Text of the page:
Last week, I focused on timing and work space. If you missed that post, you can find it here. So once you’ve figured out your personal rhythm and ideal work environment, you’re ready to dive in, right?
Well, not quite. Research has shown that every minute we spend planing can save us up to ten minutes while we’re working. That really adds up! So let’s talk about what to do with your to do list.
Step one is making the list, but don’t go right from the list to the work-there’s another step you should take, and that’s evaluating the items on the list and using that evaluation to really organize your time. I recommend considering four things:
Be aware of the things that have to be accomplished in a certain time frame, and what could wait if you start to run out of time, energy, or focus. Having clear priorities in mind is the best way to start being productive. Some people swear by a “most important things first” model, but I don’t think that works for everyone. Obviously, if you’re down to the wire on something it needs to go to the top of the list, but as long as you don’t forget about the top priorities, I think it’s perfectly fine to do something else first, if other factors make that a good strategy for you. I mentioned last week that I think best first thing in the morning, so I often move something that’s high in importance to first thing tomorrow, instead of last thing today.
2. Time required
Estimating how long each task will take will help organize your entire day (or however long you’re devoting to this work session). If it’s 8:30 and you have a meeting at 9, it might not be the best time to start on something that you think is going to take two hours. If you’re feeling overwhelmed by the length of the list, doing a series of short tasks first will help you cross items off and start replacing stress with satisfaction. If you have a relatively large block of available time, pencil in a complicated item.
I always try to be cognizant of what I call “five minute tasks”. I have a lot of five minute gaps in my work day, usually when I’m waiting for something (the start of a meeting, a response to an email, my turn at the microwave, etc.), and a lot of things I can do in those five minutes (proofread a short report, check or enter data, respond to a query from a colleague, make notes for a training outline…). I always have one of those five minute items right at my fingertips, so I can get something out of the way during those short opportunities.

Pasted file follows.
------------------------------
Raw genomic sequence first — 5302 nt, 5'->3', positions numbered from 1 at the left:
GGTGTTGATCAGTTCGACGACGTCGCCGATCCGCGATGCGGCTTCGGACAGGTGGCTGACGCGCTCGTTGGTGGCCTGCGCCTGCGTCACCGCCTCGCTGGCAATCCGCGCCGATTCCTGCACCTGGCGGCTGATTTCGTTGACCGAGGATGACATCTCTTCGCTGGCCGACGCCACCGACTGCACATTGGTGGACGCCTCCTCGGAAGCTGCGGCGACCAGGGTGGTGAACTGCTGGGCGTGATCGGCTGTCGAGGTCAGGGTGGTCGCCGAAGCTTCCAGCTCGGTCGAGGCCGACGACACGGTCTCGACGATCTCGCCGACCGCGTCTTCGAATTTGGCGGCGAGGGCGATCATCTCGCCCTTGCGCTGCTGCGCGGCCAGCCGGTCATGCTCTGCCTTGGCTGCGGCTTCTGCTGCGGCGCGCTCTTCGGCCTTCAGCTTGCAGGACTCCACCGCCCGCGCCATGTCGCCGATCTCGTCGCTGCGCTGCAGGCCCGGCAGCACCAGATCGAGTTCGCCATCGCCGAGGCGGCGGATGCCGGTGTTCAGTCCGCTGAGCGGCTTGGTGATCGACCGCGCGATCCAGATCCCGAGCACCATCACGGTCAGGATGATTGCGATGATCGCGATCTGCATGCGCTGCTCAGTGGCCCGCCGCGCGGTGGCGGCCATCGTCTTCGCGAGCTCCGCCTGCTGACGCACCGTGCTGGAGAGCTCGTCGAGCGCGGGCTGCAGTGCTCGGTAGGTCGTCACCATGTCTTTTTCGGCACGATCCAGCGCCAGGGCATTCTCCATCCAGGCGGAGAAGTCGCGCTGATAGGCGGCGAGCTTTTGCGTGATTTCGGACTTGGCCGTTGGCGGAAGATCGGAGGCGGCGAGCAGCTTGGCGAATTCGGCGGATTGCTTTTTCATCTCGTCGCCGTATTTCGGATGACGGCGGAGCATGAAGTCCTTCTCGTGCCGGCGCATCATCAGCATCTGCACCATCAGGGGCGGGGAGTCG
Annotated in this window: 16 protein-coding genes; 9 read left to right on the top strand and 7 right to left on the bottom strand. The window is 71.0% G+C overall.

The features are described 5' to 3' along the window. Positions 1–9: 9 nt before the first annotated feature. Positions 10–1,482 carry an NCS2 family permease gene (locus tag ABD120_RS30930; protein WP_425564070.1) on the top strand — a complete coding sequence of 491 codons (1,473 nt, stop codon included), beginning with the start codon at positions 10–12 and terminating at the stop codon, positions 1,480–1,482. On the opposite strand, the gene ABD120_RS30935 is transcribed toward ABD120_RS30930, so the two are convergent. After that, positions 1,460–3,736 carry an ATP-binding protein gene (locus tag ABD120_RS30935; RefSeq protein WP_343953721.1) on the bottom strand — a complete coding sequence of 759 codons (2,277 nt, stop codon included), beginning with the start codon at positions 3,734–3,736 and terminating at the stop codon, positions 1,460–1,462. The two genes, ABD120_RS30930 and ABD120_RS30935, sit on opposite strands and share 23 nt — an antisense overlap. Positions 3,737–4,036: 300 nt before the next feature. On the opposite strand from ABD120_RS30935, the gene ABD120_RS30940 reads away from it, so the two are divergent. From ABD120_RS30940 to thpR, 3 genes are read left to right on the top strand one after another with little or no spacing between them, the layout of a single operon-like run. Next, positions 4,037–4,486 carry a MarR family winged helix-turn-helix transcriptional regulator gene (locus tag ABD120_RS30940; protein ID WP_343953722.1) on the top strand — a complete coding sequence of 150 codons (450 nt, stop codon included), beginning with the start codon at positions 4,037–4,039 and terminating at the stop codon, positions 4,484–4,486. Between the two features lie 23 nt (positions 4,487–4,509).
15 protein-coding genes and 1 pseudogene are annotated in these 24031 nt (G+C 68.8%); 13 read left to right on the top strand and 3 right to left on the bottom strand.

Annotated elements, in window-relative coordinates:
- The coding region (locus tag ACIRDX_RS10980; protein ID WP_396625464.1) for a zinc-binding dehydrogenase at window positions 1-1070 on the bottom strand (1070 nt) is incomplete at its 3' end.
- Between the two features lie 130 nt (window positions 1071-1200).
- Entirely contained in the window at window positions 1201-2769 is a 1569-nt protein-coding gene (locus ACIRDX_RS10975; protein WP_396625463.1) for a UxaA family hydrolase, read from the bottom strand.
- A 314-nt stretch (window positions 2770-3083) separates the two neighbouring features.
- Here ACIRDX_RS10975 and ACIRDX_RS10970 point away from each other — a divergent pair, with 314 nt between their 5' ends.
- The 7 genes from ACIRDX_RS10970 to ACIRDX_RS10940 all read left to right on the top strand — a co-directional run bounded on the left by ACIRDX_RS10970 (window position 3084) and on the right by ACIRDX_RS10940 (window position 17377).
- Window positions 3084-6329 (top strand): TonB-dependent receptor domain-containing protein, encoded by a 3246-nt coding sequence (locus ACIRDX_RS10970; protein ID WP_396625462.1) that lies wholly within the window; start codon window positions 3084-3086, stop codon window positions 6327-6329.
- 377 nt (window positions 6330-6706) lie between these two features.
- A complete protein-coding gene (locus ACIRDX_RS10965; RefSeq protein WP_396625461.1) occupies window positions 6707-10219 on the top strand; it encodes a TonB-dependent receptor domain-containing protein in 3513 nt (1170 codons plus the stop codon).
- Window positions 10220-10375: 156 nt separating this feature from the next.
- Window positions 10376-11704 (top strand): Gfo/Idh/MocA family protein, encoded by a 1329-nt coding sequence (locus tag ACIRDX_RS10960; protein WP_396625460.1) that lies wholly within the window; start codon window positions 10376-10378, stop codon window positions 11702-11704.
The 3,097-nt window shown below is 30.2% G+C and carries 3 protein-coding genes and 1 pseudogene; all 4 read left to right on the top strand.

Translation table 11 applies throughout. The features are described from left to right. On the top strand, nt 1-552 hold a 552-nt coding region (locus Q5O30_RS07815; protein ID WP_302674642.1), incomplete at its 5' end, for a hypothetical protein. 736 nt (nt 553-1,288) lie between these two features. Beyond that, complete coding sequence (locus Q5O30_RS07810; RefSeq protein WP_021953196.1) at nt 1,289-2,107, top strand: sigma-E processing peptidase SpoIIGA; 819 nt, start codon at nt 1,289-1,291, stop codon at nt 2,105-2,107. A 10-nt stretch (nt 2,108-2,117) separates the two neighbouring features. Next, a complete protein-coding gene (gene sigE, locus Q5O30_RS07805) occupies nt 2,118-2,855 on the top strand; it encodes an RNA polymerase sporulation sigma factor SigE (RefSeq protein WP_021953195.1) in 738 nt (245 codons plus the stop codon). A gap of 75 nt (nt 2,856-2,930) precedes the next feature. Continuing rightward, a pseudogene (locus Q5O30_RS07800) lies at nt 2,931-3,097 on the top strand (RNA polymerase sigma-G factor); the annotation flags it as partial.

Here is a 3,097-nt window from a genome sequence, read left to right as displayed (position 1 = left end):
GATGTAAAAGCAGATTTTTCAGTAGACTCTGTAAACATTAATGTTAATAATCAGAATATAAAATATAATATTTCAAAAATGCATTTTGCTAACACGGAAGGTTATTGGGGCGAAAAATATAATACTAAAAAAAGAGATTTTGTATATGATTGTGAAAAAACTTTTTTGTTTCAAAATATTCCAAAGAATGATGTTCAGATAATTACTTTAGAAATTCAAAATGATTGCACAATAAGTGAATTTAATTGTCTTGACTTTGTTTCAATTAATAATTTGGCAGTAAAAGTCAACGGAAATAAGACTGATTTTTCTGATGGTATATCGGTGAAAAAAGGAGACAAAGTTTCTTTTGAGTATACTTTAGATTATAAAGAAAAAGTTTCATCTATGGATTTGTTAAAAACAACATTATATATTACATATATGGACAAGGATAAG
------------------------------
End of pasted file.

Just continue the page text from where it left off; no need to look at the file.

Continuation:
3. Energy Required
I can’t possibly emphasize this one enough. Your brain can’t run on full throttle indefinitely. Take a few minutes to really think about, well, how much you’re going to have to think, and be ready to mentally downshift so you can recharge after a brain busting task. For example, at work I spend a lot of mental energy planning content for presentations, but once the content is set, it’s easy to create my slideshows and handouts, so that part of the process is my mental cool down. When I work at home, a chunk of heavy thinking is usually followed by a household task, like doing the dishes.
4. Acceptable Outcome
Raise your hand if you tend to be a perfectionist.
Now raise your hand if you have a tendency to get frustrated and quit.
Either way, you need to think about what success on a task is going to look like. Determine the minimum acceptable level before you even think about getting started. If you’re an overachiever, this will help you hold on to perspective later on. Otherwise, you risk going down the rabbit hole and spending four hours trying to perfect something that you could finish in two. Of course, if you budgeted two hours but hit the minimum in an hour and a half, then you have the option of spending that extra thirty minutes taking it to the next level. On the other hand, if you find that staying motivated is a struggle, you have a concrete goal in mind: I can quit when it looks like this. When you have the finish line in sight, it will be a lot easier to keep moving forward.
The time to decide what’s “good enough” is before you start. It’s a lot easier to finish and then enhance than it is to get halfway through an overly ambitious plan and then try to change direction midstream. Trust me, I speak from a great deal of experience on this one.
How do you organize your day? What works for you? What challenges are you facing? Let’s talk!